The 42nd over, bowled by Wahab, was one of real beauty. By this time, the post-break Aussie rampage had been arrested, and Pakistan would enjoy a run of X overs where only Y runs were conceded. Bowling fast and just outside off stump, Wahab kept getting more and more accurate. The first two balls of that over were wide enough to be easy leaves.
41.1 Riaz to Renshaw, no run, back of a length wide of off, easy leave
41.2 Riaz to Renshaw, no run, another leave outside off. Australian dressing room *Yawn, chitter-chatter, lean back, eat something* mode
The third got a bit closer, and then the fourth hit that sweet spot where Renshaw was forced to jab at the ball and only find thin air.
41.3 Riaz to Renshaw, no run, Riaz keeps going wider, Renshaw doesn't chase
41.4 Riaz to Renshaw, no run, better, much better! Right in the corridor of uncertainty, the pace is up too - 140ks - Renshaw has an ugly prod and is beaten comfortably on the outside edge
The final two balls were where Wahab got inside Renshaw’s head. First he left him in a very awkward position, looking out of shape. Then, his last ball made it clear that Renshaw’s top priority now was not to look to score, but to get bat on ball.
41.5 Riaz to Renshaw, no run, decks it towards off from a good length, Renshaw gets into a bit of tangle as his head tilts into the leg-side, it was almost as if the ball hit the bat rather than the other way round. Off the toe end and into the off-side
41.6 Riaz to Renshaw, no run, 147ks, watch out Australia. Riaz, slowly but steadily finding his pace and lines. No real movement, Renshaw defends with the straightest of blades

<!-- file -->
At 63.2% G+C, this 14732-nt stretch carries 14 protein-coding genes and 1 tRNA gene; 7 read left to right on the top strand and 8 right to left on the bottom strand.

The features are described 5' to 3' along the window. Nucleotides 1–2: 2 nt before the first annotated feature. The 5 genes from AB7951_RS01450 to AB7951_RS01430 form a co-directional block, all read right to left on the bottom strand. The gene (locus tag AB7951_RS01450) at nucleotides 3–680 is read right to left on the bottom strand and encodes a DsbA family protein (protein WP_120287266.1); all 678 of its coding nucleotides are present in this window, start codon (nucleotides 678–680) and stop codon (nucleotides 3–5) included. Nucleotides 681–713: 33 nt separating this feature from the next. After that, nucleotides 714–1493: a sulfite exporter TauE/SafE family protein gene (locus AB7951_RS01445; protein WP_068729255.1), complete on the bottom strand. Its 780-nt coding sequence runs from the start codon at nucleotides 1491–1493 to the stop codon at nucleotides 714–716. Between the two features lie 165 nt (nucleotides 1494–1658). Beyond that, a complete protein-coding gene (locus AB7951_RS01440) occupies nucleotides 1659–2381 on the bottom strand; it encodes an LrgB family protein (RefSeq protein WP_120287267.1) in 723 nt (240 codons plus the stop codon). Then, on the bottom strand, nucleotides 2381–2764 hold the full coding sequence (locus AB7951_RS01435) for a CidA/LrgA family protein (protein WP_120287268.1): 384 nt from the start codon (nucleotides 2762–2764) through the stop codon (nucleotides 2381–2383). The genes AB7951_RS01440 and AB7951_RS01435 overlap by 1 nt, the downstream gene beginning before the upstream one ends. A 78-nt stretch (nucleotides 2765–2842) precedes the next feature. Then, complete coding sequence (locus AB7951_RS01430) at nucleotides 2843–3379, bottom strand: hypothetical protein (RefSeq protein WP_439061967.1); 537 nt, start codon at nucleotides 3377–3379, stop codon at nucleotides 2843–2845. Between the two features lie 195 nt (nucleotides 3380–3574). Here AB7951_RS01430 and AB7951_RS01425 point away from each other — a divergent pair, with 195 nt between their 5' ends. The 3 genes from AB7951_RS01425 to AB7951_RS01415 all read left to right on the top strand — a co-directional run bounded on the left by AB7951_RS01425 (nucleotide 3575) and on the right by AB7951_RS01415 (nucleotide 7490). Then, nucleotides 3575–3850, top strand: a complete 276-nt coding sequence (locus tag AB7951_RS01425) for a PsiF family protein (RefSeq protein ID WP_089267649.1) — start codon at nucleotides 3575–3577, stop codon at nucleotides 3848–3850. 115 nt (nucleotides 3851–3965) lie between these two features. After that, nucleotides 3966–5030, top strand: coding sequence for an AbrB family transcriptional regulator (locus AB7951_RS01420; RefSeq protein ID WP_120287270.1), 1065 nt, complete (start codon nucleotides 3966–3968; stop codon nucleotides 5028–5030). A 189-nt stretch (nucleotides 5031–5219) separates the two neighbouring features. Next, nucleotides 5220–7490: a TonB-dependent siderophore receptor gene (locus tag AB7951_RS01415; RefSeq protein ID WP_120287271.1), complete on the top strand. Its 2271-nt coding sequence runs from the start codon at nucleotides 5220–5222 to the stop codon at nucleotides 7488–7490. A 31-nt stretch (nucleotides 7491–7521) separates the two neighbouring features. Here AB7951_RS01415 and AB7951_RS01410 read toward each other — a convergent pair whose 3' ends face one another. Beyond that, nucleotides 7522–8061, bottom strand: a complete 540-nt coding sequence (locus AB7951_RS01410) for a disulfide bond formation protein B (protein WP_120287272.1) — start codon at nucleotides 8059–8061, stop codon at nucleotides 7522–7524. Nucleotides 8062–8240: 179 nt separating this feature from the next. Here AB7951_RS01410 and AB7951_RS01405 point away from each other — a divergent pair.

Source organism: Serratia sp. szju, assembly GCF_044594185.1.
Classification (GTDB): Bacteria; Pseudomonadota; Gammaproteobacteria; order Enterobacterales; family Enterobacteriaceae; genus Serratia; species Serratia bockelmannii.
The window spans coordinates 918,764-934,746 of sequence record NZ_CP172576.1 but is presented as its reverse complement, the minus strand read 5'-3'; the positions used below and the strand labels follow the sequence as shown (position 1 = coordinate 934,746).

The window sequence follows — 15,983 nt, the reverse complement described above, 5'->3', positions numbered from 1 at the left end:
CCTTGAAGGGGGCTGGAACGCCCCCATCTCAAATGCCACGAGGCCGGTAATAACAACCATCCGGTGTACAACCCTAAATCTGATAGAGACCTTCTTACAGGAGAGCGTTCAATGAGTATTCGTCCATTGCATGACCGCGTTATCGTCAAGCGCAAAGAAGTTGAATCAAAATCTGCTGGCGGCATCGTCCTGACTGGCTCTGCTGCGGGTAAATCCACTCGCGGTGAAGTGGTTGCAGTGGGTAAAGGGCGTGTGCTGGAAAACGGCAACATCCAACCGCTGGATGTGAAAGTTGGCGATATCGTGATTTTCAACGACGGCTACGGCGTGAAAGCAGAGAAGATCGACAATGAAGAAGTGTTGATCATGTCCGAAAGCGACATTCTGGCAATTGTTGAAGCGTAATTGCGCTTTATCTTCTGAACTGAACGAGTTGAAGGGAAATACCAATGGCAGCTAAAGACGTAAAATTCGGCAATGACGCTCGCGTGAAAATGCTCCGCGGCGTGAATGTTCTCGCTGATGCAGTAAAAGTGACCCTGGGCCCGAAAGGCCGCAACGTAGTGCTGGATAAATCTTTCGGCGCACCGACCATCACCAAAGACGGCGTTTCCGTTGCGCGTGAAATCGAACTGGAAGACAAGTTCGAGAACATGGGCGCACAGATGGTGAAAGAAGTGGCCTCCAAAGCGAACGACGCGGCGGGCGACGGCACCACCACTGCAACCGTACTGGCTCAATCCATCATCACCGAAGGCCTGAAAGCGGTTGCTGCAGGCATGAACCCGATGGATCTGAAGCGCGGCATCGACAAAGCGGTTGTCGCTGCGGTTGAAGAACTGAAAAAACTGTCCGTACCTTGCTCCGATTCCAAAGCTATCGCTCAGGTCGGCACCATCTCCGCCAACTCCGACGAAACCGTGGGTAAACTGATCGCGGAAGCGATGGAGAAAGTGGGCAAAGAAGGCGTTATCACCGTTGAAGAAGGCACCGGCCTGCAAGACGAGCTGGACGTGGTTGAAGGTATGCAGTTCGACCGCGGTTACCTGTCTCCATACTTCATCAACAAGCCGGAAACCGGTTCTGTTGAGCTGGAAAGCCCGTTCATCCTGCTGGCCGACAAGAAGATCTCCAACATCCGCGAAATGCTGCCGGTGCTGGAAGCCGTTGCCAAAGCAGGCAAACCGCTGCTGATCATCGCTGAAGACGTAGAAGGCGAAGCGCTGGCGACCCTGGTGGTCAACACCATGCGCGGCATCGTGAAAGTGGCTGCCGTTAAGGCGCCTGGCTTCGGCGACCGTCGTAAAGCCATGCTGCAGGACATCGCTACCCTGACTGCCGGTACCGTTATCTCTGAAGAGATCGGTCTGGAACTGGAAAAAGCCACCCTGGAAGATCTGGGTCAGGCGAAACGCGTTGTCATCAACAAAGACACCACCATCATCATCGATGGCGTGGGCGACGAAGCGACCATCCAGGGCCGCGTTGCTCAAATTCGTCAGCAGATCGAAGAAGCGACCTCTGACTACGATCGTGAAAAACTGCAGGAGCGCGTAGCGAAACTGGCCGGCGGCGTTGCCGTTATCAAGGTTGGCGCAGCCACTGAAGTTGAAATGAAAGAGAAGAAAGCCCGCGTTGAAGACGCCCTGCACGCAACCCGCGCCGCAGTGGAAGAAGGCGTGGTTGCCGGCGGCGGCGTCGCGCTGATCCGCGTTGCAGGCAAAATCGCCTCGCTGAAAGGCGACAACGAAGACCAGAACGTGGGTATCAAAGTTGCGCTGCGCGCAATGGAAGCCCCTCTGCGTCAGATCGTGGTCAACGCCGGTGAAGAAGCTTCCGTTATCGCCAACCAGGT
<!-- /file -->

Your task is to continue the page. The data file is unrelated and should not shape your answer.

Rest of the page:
After that maiden, Wahab returned to claim his spoils. The first ball of his next over was a length delivery, allowing Renshaw to get into his favoured backfoot position and defend down the ground.
However, the trick to get him out would be to get him moving forward, which he does little of and doesn’t seem to like doing. Previously, Renshaw had responded to a little pressure by tapping the ball on the offside, and picking up a single. Wahab’s length deliveries hadn’t been wide enough to play that shot, meaning that Renshaw was now liable to go searching if he provided width.
The next ball from Wahab completed the entire set up beautifully. The ball was full, coming in with the angle towards Renshaw on that fifth stump line. After pitching, the ball moved slightly towards the offside. Renshaw couldn’t leave it because of its initial line, and the previous few balls had also left him wanting to get bat on ball. Because of its full length, he was forced to go on the front foot but his style of batting means that he never gets very far. When the ball moved away, it did enough to catch the edge, and take Renshaw’s wicket.
43.2 Riaz to Renshaw, out Caught by Sarfraz!! And there it is. This was always on the cards, Wahab Riaz looked threatening in the previous over and now he has nipped out the impressive Matty Renshaw. Good pace, good lines, good length - can you ask for more from a pacer? Just a hint of nibble away in the corridor of uncertainty causing a stream of confusion in Renshaw's mind. Fishes and feeds a nick to the keeper. Renshaw c Sarfraz b Riaz 71(125) [4s-9]